Listed Building

The only legal part of the listing under the Planning (Listing Buildings and Conservation Areas) (Scotland) Act 1997 is the address/name of site. Addresses and building names may have changed since the date of listing – see 'About Listed Buildings' below for more information. The further details below the 'Address/Name of Site' are provided for information purposes only.

Address/Name of Site


Status: Designated


There are no additional online documents for this record.


Date Added
Local Authority
East Renfrewshire
Planning Authority
East Renfrewshire
NS 51769 56993
251769, 656993


William Gale engineer, circa 1853-4. Octagonal-plan, gently tapered tower with crenellated parapet and doorway, windows and balcony at upper level. Sandstone ashlar. 1899 handrail to cantilevered stone balcony; string course; corbelled parapet. Chamfered openings with hoodmoulds; stone mullioned bipartite windows to 3 elevations; various openings below water level. Interior contains operating machinery for 3 sluices. 1945 trussed footbridge with 1920 entrance gate.

Statement of Special Interest

A good and early working example of a reservoir draw-off tower. Its function was to draw water out of the reservoir, which was then discharged into Ryatt Linn Falls Basin on the other side of Aurs Road and thence would enter either Ryatt Linn, Waulkmill Glen or Littleton reservoir, depending on the level of demand.

Balgray reservoir was the last, and largest reservoir built for the Gorbals Gravitation Water Company (GCWC) as part of an extension to their original scheme, which was constructed 1847-8. The GCWC scheme was one of the first large-scale water supply schemes in Scotland and, although eclipsed by the slightly later scheme from Loch Katrine, is nevertheless of considerable historical and engineering interest.

Balgray reservoir covers an area of 153.5 acres with a capacity of nearly 120 million cubic feet. This more than doubled the size of the original scheme, the three reservoirs of which (Waulkmill Glen, Ryatt Linn and Littleton) have a capacity of roughly 50 million cubic feet. As well as significantly increasing capacity, Balgray was designed to allow sediment in the water to settle out before the water passed through to the smaller reservoirs. The principal feature of Balgray reservoir is this crenellated draw-off tower, which encases a large cast-iron cylinder with openings at various heights controlled by sluices that feed into two 24-inch diameter pipes. A similar arrangement exists at Waulkmill Glen reservoir.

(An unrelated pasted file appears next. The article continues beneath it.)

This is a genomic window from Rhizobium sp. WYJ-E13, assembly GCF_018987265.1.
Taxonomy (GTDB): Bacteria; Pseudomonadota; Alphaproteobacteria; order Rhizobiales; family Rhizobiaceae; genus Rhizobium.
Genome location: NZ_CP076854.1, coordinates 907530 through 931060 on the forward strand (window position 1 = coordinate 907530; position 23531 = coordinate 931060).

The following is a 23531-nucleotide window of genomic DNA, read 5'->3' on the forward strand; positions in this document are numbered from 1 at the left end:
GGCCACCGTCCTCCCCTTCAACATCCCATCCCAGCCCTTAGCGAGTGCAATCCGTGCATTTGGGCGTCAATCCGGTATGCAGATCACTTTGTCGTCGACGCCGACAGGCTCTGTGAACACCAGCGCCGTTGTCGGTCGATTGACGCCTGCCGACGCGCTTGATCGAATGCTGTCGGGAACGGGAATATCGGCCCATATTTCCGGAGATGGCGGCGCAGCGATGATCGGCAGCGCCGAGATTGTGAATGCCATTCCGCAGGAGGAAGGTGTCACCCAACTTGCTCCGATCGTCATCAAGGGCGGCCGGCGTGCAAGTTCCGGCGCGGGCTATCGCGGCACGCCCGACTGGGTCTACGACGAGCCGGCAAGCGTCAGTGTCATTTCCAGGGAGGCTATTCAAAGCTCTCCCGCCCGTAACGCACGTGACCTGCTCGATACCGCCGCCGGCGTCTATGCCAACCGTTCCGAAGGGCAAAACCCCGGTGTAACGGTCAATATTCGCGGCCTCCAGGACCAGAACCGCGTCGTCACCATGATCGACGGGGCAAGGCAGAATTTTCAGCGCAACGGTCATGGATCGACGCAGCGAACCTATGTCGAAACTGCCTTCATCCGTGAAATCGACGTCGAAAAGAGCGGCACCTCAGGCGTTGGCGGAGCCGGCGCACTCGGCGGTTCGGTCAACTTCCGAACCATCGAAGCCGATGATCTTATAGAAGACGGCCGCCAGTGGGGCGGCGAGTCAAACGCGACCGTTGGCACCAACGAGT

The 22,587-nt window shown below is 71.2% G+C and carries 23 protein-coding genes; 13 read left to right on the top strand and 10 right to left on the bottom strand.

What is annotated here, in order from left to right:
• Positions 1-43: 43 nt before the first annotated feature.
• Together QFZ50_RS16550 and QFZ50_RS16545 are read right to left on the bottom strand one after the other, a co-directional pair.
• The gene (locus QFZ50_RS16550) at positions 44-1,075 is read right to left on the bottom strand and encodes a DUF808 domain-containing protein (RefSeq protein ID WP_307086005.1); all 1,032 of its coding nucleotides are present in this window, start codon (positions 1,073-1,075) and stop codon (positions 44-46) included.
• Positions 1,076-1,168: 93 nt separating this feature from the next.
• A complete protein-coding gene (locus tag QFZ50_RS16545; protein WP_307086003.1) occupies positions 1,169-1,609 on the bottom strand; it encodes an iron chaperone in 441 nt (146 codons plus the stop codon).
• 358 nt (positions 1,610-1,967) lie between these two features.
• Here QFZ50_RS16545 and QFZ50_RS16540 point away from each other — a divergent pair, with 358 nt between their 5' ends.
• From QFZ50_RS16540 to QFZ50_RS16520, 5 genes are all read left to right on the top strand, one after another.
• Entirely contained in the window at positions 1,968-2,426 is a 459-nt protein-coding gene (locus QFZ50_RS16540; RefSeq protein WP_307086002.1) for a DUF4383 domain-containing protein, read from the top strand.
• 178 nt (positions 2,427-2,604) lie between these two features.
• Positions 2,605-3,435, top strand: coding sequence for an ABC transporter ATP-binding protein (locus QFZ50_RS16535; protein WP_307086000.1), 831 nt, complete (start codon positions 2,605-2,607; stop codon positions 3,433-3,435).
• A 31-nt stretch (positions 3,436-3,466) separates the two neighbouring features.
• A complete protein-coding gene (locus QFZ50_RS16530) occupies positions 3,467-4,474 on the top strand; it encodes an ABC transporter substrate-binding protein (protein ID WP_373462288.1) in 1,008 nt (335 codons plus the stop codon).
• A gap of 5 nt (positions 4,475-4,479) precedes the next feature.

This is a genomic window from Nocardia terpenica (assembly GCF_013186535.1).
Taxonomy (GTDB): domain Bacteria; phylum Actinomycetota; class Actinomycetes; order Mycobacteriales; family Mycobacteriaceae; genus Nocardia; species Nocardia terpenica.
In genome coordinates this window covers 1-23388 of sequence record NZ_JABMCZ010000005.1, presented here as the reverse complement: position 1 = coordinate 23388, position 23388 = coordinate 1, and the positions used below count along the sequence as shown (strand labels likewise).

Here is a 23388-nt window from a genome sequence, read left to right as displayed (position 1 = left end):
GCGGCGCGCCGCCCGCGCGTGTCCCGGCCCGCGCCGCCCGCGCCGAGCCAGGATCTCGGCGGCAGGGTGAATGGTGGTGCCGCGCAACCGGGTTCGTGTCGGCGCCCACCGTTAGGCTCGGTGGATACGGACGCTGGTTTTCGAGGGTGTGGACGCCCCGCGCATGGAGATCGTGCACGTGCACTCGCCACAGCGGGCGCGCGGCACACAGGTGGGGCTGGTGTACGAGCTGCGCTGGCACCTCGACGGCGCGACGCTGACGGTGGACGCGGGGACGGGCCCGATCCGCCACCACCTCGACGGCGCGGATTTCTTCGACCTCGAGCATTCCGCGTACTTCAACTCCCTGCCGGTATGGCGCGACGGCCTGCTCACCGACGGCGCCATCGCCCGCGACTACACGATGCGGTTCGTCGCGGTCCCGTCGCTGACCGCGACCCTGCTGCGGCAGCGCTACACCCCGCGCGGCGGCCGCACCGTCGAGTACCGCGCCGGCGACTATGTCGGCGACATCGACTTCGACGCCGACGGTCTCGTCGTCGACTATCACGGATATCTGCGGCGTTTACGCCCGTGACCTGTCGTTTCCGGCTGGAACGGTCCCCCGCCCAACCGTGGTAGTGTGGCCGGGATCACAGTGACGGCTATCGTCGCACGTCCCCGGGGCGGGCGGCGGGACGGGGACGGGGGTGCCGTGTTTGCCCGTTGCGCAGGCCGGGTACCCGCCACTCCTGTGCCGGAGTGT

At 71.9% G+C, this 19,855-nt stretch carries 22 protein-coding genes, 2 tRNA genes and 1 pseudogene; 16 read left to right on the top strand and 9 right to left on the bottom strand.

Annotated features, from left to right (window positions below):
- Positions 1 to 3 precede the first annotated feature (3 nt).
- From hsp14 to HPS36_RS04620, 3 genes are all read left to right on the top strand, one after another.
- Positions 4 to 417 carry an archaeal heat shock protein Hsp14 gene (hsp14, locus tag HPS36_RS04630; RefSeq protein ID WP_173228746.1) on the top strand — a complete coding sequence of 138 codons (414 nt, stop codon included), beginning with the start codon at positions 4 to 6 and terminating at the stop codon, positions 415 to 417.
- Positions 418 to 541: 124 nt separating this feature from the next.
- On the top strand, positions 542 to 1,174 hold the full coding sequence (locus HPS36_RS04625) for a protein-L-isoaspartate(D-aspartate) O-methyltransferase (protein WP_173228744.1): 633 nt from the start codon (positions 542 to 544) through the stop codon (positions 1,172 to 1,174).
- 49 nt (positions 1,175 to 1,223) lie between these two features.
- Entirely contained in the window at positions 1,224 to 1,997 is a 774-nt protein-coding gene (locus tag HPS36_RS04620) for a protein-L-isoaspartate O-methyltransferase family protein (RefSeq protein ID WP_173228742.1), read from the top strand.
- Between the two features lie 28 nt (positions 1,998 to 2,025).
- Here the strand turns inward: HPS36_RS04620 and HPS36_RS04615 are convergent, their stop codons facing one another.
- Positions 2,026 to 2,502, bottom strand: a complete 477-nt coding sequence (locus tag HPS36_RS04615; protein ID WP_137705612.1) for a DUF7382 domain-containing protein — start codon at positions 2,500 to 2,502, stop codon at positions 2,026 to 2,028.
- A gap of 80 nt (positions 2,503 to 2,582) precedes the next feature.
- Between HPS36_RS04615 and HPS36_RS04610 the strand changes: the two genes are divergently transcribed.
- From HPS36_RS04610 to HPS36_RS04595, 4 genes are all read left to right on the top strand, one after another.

The Gorbals Gravitation Water Company was originally a private firm established to supply water to the Gorbals, the inhabitants of which were keen to establish their own water supply as water provision in the area was poor, relying largely on wells. The Brockburn was identified as a good potential source, and after some opposition an Act of Parliament was passed in 1846 allowing this. The first phase of the scheme (which was always intended for expansion) comprised Waulkmill Glen, Ryatt Linn and Littleton reservoirs and associated filters, and supplied water to the Gorbals, Pollokshaws and Govan. It was built in 1847-8 by the engineer William Gale, elder brother of James M Gale who worked on the Loch Katrine scheme. The construction of the scheme was a considerable engineering achievement and the cast-iron pipes used to carry the water from the reservoirs to the filters and thence into the city were made using newly-developed vertical casting technologies.